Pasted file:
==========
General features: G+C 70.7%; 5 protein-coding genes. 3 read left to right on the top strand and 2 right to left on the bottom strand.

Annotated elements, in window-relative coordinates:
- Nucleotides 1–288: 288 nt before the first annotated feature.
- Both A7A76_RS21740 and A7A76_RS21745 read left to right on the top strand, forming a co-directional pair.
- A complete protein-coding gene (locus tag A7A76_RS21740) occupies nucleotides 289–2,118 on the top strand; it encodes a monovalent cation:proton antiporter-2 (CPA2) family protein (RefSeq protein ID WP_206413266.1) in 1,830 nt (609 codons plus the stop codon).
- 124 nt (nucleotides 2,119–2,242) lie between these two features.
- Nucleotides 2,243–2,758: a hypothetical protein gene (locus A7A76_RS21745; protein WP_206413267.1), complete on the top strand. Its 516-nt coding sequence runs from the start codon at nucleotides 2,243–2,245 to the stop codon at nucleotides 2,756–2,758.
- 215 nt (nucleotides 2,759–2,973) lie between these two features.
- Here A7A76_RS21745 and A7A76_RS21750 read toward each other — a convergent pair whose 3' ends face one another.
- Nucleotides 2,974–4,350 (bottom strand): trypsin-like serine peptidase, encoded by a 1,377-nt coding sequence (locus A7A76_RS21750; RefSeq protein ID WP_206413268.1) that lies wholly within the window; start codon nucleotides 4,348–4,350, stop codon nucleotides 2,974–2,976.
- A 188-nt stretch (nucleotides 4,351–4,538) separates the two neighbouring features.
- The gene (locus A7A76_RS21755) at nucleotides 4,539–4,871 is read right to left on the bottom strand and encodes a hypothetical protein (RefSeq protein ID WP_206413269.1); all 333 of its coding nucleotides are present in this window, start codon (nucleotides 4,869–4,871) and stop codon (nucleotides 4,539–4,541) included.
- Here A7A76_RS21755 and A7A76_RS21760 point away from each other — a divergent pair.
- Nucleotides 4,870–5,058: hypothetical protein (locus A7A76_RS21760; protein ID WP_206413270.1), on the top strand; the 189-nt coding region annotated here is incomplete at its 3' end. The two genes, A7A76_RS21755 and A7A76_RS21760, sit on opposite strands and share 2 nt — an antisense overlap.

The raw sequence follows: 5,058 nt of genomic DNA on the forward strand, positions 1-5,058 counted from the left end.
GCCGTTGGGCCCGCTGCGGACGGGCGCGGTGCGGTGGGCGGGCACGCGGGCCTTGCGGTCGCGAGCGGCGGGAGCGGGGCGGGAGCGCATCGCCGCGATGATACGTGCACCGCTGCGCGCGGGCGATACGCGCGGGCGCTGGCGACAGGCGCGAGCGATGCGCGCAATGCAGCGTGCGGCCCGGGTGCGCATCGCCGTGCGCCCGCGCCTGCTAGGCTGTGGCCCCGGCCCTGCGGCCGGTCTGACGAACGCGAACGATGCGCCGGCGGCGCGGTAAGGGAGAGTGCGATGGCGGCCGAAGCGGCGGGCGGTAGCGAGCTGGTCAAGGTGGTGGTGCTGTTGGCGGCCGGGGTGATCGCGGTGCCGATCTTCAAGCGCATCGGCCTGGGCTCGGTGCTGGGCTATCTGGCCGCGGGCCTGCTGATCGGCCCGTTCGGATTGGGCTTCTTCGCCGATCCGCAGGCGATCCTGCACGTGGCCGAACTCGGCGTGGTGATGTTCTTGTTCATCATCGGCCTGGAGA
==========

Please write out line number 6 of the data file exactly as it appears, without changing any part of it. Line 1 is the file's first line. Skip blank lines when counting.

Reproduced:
- 124 nt (nucleotides 2,119–2,242) lie between these two features.